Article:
Hands-free cellphones don't make driving safer

April 3, 2014
Hands-free cellphones don't make driving safer

(HealthDay)—Hands-free cellphone use while driving is not risk-free driving, new research shows.

Eighty percent of U.S. think hands-free smartphones are safer than hand-held ones when they are behind the wheel, the National Safety Council has found. But the council's experts analyzed 30 studies and found using a hands-free device while is no safer than using a hand-held phone because both are a distraction. Although 12 states and the District of Columbia have banned the use of hand-held cellphones while driving, hands-free devices have not been regulated by any state or municipality, according to the council.

A growing number of cars are being equipped with dashboard systems that allow drivers to make hands-free calls, send text messages, e-mail, and even update their social media statuses, the study authors noted. The researchers found that 53 percent of those polled believe these devices are safe because they were installed by the car's manufacturer. Moreover, 70 percent of those surveyed said they use hands-free devices for reasons.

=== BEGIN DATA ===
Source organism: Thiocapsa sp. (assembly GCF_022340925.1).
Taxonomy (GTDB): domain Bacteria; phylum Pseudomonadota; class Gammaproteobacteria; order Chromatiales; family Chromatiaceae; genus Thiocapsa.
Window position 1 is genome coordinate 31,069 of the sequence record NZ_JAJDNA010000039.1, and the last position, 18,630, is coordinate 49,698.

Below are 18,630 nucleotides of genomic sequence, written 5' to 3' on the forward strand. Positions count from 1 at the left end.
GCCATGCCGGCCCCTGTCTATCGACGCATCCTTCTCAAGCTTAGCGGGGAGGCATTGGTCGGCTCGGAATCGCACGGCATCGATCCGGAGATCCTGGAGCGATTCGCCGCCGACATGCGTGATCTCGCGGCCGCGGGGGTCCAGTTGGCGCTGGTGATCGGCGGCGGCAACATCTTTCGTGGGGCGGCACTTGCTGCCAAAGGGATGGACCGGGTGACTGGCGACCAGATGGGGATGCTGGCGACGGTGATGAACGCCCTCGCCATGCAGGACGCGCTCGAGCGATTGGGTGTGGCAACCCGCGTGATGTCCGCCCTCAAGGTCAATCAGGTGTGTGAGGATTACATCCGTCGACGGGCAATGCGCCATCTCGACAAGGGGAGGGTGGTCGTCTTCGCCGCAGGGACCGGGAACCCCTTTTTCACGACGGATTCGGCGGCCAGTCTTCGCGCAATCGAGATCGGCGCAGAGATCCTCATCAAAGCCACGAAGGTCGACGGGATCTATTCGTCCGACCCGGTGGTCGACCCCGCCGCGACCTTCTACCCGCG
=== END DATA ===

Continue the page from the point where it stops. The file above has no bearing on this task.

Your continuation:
"While many drivers honestly believe they are making the safe choice by using a hands-free device, it's just not true," David Teater, senior director of transportation initiatives at the National Safety Council, said in a news release. "The problem is the brain does not truly multitask. Just like you can't read a book and talk on the phone, you can't safely operate a vehicle and talk on the phone. With some state laws focusing on hand-held bans and carmakers putting hands-free technology in vehicles, no wonder people are confused."

Explore further: Mixed signals on cellphone bans

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